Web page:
Following comments by the Prime Minister Boris Johnson on the spread of Coronavirus in care homes cabinet member for health and social care Cllr Paul Brant, has issued this statement:
“On Monday (6 July), the prime minister made some comments which implied that care providers’ practices were responsible for the spread of coronavirus in care homes. Today, I want to make clear my personal admiration for the truly heroic care staff who we are privileged to have here in Liverpool.
“Liverpool’s care staff have dealt tremendously with the challenges that this pandemic has brought and they have done so with such compassion and bravery. Despite working in situations where they were often at risk themselves, they have worked selflessly to save lives and provide essential support to our most vulnerable care home residents. Around the clock, care staff have worked in partnership with Liverpool City Council’s staff – with our commissioners and Public Health team – and with our fantastic NHS colleagues in hospitals, community and primary healthcare settings and in infection control. They sourced PPE when national supplies had been diverted and worked tirelessly to contain the virus when testing was not yet available and when the government had not yet acknowledged the pressure that the sector was under.
“There has been a tragic loss of life in care homes, and families and staff will live with that impact for some time. However, together we have taken on and effectively curbed the virus in Liverpool’s homes and in our other social care services and we have done this through a collective effort and a comprehensive action plan that I believe will protect us well into the future.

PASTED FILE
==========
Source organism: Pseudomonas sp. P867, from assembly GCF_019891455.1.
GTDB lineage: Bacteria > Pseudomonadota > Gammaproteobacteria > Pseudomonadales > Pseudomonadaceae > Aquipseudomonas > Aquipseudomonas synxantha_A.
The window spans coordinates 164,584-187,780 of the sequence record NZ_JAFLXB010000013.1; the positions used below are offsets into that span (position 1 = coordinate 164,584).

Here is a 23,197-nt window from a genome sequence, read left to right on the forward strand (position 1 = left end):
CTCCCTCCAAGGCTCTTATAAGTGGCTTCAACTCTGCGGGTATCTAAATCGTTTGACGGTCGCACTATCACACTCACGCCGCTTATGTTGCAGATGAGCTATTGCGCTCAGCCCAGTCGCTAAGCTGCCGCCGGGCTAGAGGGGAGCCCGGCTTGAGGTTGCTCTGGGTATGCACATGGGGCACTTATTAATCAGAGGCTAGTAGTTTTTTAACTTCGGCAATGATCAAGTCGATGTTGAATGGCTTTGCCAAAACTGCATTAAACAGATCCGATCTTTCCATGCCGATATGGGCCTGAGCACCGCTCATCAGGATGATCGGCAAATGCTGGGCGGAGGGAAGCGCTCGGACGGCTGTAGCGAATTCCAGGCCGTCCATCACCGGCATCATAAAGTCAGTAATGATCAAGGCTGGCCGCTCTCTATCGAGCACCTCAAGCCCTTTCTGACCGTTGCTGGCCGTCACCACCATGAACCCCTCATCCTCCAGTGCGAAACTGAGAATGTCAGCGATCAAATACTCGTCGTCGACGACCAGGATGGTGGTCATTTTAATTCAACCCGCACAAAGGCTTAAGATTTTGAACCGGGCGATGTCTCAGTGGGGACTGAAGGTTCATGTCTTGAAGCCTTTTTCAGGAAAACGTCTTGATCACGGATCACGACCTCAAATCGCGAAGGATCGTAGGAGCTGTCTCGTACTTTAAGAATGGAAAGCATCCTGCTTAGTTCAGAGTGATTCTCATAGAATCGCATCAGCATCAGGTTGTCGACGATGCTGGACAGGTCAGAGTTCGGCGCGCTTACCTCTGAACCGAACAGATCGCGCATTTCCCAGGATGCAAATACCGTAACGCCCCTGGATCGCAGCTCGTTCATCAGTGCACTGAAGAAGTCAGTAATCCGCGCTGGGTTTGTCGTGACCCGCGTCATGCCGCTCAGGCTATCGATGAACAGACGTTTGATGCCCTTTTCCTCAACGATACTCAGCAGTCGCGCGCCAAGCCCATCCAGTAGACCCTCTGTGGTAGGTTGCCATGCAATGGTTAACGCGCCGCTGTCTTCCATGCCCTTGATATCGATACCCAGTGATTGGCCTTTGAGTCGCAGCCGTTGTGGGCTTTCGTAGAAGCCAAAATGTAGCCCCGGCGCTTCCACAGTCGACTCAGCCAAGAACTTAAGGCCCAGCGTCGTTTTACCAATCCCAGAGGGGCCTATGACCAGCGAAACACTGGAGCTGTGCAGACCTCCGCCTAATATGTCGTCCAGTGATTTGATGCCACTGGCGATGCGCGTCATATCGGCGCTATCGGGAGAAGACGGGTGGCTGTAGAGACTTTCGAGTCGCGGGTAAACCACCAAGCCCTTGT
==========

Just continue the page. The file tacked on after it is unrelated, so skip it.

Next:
“The prime minister now seems to have admitted that this sector needs a proper funding settlement. There’s no doubt that this acknowledgement is welcome but we have been asking for this in Liverpool for a long time. We have known for many years that reform is desperately needed: reform to the levels of pay and status that care and support workers are afforded and reform to the infrastructure that is needed to support excellent services and infection control.
“Social care has been hit especially hard by Covid-19 and the workers who have made such efforts and sacrifices demand our respect and thanks more than ever before. But words will only go so far. The sector must have investment to strengthen it for the longer term and this must be the pandemic’s legacy. Care workers who were neglected from the outset of these recent challenges need to feel that from now on they and the people for whom they care are a priority and that they are properly rewarded and respected rather than being blamed.”